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Scott Wallace

Photo of Scott Wallace

Photo: © Bill Gentile

About the Author

SCOTT WALLACE is a journalist whose assignments have taken him from the Himalayas and the streets of Baghdad to the Alaskan Arctic and the Amazon. A former correspondent for the Guardian and Newsweek, he has written for National Geographic, National Geographic Adventure, and Harper’s. His photography has appeared in Smithsonian, Outside, and Sports Afield. His television credits include CBS, CNN, and National Geographic Channel.

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Books by Scott Wallace

Author Q&A

Face it, don’t fight it: Scott Wallace has more fun than you do. As a correspondent for Newsweek, the Guardian, Harpers, and National Geographic, his work has taken him from the Himalayas and the streets of Baghdad to the Alaskan Arctic and the Amazon. That particular jungle provided the setting for his epic first book, The Unconquered, in which Scott and a crew of Brazilian explorers ventured into the uncharted depths of the Amazon in search of the mysterious flecheiros, or “People of the Arrow” – one of the last uncontacted, unassimilated, and unconquered tribes left on the face of the earth. Penguin Random House caught up with Scott just as he was departing for his latest expedition with National Geographic to ask him a few questions about his adventures in the Amazon.

PENGUIN RANDOM HOUSE: What’s the most dangerous thing about the Amazon?

Scott Wallace: I’d say the most dangerous thing can be your own carelessness. You have to be on your guard at all times. You cannot afford to relax your attention, particularly when you are on the move in uncharted forest. There are so many hazards and potential dangers, everything from venomous snakes to thorned bamboo that can impale an eyeball in a moment of carelessness. And if you get caught out by yourself in the jungle or on a riverbank at night, you’re vulnerable. There’s always a sense of subliminal dread lurking just beneath the surface.

PRH: Are there any uncontacted tribes left to encounter?

SW: Incredible as it may seem at a time when the entire planet is bound together in an interconnected “global village,” there are still some sixty or more uncontacted tribes holding forth in the deepest recesses of the Amazon. They live almost entirely free from us. Everything they need is on hand in the forest – their food, the materials they use for shelter and clothing. These are not groups that you would casually go out and encounter. Attempting to make contact with any of them is extremely dangerous. It’s dangerous for the tribes, because they lack immunity to our germs. Flu, measles, even the common cold can be deadly to these populations. It’s hazardous for us because they are unpredictable. They have good cause to fear us, and they could attack anyone who tries to get close.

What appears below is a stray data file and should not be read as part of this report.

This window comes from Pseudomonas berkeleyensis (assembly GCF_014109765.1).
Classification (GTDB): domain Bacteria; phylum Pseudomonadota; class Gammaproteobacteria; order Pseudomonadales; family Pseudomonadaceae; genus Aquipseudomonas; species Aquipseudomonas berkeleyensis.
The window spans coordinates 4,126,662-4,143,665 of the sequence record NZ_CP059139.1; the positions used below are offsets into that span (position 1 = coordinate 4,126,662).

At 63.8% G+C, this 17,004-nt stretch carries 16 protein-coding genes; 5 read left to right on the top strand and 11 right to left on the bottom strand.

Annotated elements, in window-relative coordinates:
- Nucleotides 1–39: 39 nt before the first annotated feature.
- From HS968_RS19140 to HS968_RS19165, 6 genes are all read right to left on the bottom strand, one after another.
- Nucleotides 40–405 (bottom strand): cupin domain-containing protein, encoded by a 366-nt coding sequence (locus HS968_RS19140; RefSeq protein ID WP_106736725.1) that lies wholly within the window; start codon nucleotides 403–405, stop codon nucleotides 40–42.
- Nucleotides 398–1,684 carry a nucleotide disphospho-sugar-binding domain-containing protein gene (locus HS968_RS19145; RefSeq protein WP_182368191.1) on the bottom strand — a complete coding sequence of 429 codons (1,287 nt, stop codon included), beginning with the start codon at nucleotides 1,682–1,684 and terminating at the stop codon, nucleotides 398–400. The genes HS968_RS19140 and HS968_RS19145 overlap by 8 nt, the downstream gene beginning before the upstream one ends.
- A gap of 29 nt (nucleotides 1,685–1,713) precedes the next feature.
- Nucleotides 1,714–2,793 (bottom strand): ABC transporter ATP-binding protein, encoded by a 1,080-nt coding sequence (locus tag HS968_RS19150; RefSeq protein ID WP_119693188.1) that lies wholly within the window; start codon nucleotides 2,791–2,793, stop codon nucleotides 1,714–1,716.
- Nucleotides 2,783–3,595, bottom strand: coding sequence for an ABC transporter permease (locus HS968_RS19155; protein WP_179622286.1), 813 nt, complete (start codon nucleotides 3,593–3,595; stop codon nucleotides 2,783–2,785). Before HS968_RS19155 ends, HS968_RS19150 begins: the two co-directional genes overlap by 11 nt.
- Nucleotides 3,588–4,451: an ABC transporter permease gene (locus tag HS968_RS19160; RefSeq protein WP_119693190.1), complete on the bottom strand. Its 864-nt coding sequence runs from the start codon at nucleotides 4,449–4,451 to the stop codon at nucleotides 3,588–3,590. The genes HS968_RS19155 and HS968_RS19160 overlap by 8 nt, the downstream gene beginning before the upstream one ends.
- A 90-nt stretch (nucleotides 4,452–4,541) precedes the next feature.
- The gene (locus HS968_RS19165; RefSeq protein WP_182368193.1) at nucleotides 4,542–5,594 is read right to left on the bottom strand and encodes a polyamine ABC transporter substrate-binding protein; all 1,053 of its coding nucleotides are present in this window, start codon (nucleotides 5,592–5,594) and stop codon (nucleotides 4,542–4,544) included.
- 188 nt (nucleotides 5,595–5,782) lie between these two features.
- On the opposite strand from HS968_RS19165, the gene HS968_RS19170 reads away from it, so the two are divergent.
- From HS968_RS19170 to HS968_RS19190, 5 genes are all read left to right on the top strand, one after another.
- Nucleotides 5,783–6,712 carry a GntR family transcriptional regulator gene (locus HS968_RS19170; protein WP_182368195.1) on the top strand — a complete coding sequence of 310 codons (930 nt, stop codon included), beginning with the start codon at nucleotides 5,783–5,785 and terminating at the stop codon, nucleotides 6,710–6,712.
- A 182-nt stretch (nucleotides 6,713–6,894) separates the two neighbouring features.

PRH: What are the five most important things to bring on an expedition to the Amazon?

SW: A good pair of boots, a good hammock with a mosquito net, a machete, a poncho, and a Swiss Army knife.

PRH: Is there anything you wished could have made it into the book that didn’t?

SW: Believe it or not, I think that the book is complete as is. Everything that I wanted to include in the book is there.

PRH: Was there any point where you thought “I shouldn’t be here?”

SW: That happened several times a day once we left the security of the boats and camping out on the rivers behind and plunged into the jungle. It was incredibly exciting and thrilling to be present for this type of expedition into wild, uncharted territory. But the challenges were daunting, and it was easy to think, ‘My God, what have I gotten myself into?’ But once the boats turned back and we started into the jungle, there was absolutely no turning back. And when you think about it, that is really what a great adventure is all about. Not knowing what is ahead. Knowing there is no way back.

PRH: What’s the next big adventure on the horizon for you?

SW: I am looking into the life of my grandfather, who was something of a con artist and adventurer who traveled the world in the 1920s and ’30s and claimed to have discovered a “lost tribe” in the Himalayas in the early 1930s. Little was said of this man in our home as we grew up. He abandoned my grandmother when my mom was still young. So much of his life remains shrouded in mystery. Then there’s the uncanny resemblance to my own experience with an uncontacted — or some would call a “lost” — tribe. I’m interested in discovering more about the man my grandfather was and the man I have become. Needless to say, I am bound for the Himalayas.

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